This guest post is by Jennifer Michelle of Jennifer Michelle Communications.
Online marketing is a great way to grow your blog—but it’s not the only way. Traditional marketing methods can also be used to promote your blog and develop your readership. Here are seven ideas to get you started.
1. Get in the press
In the world of professional blogging, so much emphasis is placed on guest posting that it can be easy to overlook its predecessor—traditional media.
Yes, you can reach a large audience with a well-placed guest post, but you can do the same with an article in your local newspaper. Call the editor and offer to write an article for them, in exchange for a mention of your website in your byline.
“But wait,” I can hear you saying, “if they read me in the paper they won’t be able to click and visit my site.” That’s right, but they can type it into their smartphone or look you up when they get to the office.
Instant clickability isn’t always the goal—strive for memorability, instead.
When you write a solid piece for the press, you are instantly perceived as an expert. If your article is any good (and your blogging experience gives you the writing ability to ensure that it will be), people will remember it—and they’ll keep you in mind.
Media isn’t just print, though. Not by a long shot. Try radio. There are thousands of talk shows out there in the offline world. Research them. Search on talk radio shows in your topic area and pitch yourself as a guest. Do the same with magazines and television—offer your services as a source, an author, or a guest to be interviewed.
This is, in fact, the tactic I employed when starting my latest blog, Jennifer Michelle Communications. I contacted my state newspaper to pitch the topic, “Websites on a Shoestring,” and spoke with the business editor. He suggested I send him an article to review. That piece will be appearing in print next month.
I had similar success with talk radio. Using my years of blogging to craft a great headline, I made a quick ad on my topic and emailed it to several talk radio show producers. The ad consisted of a headline, a bulleted list of tantalizingly-written talking points, my credentials, and contact information.
The result? Biz Talk with Josh, a CBS station in the Washington, DC region, contacted me to have me as back up for a guest that seemed poised to do a no-show. When, as it turned out, they didn’t need me, they rescheduled me for July.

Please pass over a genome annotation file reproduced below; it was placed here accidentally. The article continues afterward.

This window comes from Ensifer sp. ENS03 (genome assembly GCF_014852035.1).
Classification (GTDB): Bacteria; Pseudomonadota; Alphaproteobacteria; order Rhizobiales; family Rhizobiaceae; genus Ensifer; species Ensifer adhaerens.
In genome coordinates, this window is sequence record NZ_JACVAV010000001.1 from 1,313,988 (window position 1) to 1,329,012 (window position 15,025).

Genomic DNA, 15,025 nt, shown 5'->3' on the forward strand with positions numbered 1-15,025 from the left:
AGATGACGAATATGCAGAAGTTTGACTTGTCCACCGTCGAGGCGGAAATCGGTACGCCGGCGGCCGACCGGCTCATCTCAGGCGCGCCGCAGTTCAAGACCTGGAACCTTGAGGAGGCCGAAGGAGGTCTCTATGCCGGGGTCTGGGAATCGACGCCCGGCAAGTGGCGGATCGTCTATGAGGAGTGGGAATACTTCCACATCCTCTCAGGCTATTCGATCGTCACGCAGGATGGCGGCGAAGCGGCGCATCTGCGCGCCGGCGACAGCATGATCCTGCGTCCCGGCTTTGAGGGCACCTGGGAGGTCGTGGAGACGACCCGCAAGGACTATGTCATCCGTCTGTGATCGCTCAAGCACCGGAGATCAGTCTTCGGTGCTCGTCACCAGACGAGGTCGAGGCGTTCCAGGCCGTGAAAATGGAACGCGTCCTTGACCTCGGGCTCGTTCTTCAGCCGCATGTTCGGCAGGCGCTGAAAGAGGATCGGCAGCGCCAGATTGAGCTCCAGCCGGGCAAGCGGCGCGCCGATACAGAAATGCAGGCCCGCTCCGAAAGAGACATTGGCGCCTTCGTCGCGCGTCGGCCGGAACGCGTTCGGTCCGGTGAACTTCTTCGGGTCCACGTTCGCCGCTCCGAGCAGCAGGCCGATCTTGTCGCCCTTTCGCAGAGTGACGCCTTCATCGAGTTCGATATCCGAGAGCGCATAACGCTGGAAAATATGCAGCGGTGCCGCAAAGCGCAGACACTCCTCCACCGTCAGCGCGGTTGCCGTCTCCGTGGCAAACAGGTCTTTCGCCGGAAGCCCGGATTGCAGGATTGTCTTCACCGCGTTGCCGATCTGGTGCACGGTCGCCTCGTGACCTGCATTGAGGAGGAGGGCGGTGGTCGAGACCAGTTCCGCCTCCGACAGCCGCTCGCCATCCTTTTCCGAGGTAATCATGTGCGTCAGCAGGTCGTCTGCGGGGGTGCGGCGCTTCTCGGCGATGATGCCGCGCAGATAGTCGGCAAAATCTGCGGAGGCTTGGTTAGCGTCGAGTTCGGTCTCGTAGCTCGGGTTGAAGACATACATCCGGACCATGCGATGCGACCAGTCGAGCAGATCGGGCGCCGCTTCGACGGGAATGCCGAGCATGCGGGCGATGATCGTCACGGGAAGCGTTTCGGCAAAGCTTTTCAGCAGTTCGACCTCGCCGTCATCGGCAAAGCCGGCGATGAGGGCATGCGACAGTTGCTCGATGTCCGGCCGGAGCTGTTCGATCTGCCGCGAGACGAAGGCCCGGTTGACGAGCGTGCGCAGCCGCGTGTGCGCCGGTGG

That kind of thing happens a lot when you’re working with the media, so always tell producers and reporters that they can call you at the last minute.
2. Teach a class
I know you’re used to thinking in terms of webinars, but I mean an actual class.
Take a minute to review your most popular posts. The odds are they could convert easily into intriguing class topics. Or consider your subject as a whole and teach a class relating to that. Sensual University does this with yoga and dance classes. Her message is all about the beauty and sensuality of life (a huge and varied subject in itself), but it’s through her yoga and dance classes that she pulls in new readers. When her students discover her unique, sensual approach to movement, they are eager to find out more.
The trick is to find the right venue for your topic—and your schedule. Ask yourself, are you able to teach a ten-week course or are you looking to do a one-off? Do you want to give a half-day seminar or are you thinking you’ll only need an hour? Community colleges are frequently looking for new classes, so if you’re up for a longer time commitment, give them a call.
Just want to teach for an hour or two? Then see who offers workshops in your area. Libraries are a great place to start, as they often have lecture series. Or try the Rotary club and get on their calendar.
Depending on your niche, there may be quite a lot of possibilities. For instance, if you blog on cooking, you may be able to teach a class at the local health food store.
Whatever you do, give your students print-outs of one or two of your most relevant posts—and be sure it gives your website and contact information.
3. Give an award
There’s nothing like staging an event to attract attention. Better still, when the event is an award that you are presenting, you are instantly considered an authority in your field.
There are lots of ways to go about this. You can take nominations or simply name a winner. You can announce it with a press release, or throw a big bash.
You want the award to represent your brand—ideally, it will become an annual event—so choose wisely. Make it something with broad appeal in your niche, yet something that’s intriguing enough to attract some attention.
Cupcakes Take the Cake has launched a new award this year honoring the best professional and amateur cupcake bakers. They even have a category for best cupcake video! What could be more fun than that?
The press possibilities are endless—just think of how many local newspapers will be thrilled to print that one of their local bakers won Best Cupcake Baker in their city! Every time they mention the award, they’ll mention who presented it—and that spreads the word about your blog.
4. Hand out your business card
It’s amazing how often bloggers will overlook the need for business cards, especially if their topic has limited relevance in their locale.